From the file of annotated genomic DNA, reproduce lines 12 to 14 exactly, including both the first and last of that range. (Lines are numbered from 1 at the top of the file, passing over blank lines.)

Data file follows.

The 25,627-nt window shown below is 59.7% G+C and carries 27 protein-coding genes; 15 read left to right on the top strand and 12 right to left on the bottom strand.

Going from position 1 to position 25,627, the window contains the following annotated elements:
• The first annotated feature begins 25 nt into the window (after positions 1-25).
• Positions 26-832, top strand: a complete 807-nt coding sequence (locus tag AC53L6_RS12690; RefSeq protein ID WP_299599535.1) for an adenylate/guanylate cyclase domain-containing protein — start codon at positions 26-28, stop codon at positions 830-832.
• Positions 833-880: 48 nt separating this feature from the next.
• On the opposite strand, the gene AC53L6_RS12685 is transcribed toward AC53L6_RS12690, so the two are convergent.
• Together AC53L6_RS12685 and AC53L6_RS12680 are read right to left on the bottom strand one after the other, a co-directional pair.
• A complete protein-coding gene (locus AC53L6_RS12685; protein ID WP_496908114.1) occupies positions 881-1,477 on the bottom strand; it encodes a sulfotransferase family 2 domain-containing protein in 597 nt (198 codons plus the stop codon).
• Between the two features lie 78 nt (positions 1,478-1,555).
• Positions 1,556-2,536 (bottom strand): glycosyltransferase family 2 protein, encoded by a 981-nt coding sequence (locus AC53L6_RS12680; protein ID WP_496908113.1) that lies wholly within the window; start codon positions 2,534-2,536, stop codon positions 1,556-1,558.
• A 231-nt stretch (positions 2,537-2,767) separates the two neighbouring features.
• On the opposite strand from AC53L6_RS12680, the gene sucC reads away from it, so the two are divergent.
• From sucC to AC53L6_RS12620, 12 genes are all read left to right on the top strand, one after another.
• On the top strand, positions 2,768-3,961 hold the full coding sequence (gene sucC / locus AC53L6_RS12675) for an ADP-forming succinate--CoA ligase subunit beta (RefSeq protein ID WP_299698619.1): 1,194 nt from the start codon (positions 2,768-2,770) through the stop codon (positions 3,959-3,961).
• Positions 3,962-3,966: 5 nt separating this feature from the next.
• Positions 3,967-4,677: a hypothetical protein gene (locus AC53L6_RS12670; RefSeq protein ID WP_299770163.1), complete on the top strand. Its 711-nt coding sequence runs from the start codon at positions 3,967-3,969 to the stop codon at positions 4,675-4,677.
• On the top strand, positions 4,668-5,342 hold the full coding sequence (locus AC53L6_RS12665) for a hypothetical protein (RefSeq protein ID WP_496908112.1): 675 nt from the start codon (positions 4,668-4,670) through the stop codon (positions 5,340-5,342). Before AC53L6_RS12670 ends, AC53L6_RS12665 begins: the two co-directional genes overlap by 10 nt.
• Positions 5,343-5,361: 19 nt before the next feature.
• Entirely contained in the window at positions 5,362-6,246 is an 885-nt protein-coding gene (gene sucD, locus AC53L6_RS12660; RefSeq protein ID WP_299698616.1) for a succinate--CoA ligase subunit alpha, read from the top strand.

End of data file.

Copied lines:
• On the opposite strand from AC53L6_RS12680, the gene sucC reads away from it, so the two are divergent.
• From sucC to AC53L6_RS12620, 12 genes are all read left to right on the top strand, one after another.
• On the top strand, positions 2,768-3,961 hold the full coding sequence (gene sucC / locus AC53L6_RS12675) for an ADP-forming succinate--CoA ligase subunit beta (RefSeq protein ID WP_299698619.1): 1,194 nt from the start codon (positions 2,768-2,770) through the stop codon (positions 3,959-3,961).